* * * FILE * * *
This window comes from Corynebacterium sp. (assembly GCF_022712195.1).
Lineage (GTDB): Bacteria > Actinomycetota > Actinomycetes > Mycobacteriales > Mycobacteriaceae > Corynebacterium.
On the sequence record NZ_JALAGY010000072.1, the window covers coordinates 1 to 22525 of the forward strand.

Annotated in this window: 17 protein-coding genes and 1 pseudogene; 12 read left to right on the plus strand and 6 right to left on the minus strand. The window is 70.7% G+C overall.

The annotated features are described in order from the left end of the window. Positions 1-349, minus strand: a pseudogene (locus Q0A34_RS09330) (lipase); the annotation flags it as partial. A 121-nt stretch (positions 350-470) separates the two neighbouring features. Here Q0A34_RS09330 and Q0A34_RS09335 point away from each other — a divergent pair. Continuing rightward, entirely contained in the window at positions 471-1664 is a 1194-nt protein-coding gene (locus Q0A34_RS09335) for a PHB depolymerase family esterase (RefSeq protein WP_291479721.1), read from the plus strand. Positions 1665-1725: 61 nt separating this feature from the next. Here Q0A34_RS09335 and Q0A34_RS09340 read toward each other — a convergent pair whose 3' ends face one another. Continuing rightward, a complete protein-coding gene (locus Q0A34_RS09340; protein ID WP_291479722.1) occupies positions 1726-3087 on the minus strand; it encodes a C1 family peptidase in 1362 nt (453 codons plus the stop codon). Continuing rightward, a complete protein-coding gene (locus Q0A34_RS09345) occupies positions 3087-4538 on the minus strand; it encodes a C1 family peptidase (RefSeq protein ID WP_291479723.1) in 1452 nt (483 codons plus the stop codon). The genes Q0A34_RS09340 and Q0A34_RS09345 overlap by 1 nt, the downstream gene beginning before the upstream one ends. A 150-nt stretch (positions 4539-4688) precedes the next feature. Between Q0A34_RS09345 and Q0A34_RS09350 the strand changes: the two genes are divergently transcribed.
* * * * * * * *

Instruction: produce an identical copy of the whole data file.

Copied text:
This window comes from Corynebacterium sp. (assembly GCF_022712195.1).
Lineage (GTDB): Bacteria > Actinomycetota > Actinomycetes > Mycobacteriales > Mycobacteriaceae > Corynebacterium.
On the sequence record NZ_JALAGY010000072.1, the window covers coordinates 1 to 22525 of the forward strand.

Annotated in this window: 17 protein-coding genes and 1 pseudogene; 12 read left to right on the plus strand and 6 right to left on the minus strand. The window is 70.7% G+C overall.

The annotated features are described in order from the left end of the window. Positions 1-349, minus strand: a pseudogene (locus Q0A34_RS09330) (lipase); the annotation flags it as partial. A 121-nt stretch (positions 350-470) separates the two neighbouring features. Here Q0A34_RS09330 and Q0A34_RS09335 point away from each other — a divergent pair. Continuing rightward, entirely contained in the window at positions 471-1664 is a 1194-nt protein-coding gene (locus Q0A34_RS09335) for a PHB depolymerase family esterase (RefSeq protein WP_291479721.1), read from the plus strand. Positions 1665-1725: 61 nt separating this feature from the next. Here Q0A34_RS09335 and Q0A34_RS09340 read toward each other — a convergent pair whose 3' ends face one another. Continuing rightward, a complete protein-coding gene (locus Q0A34_RS09340; protein ID WP_291479722.1) occupies positions 1726-3087 on the minus strand; it encodes a C1 family peptidase in 1362 nt (453 codons plus the stop codon). Continuing rightward, a complete protein-coding gene (locus Q0A34_RS09345) occupies positions 3087-4538 on the minus strand; it encodes a C1 family peptidase (RefSeq protein ID WP_291479723.1) in 1452 nt (483 codons plus the stop codon). The genes Q0A34_RS09340 and Q0A34_RS09345 overlap by 1 nt, the downstream gene beginning before the upstream one ends. A 150-nt stretch (positions 4539-4688) precedes the next feature. Between Q0A34_RS09345 and Q0A34_RS09350 the strand changes: the two genes are divergently transcribed.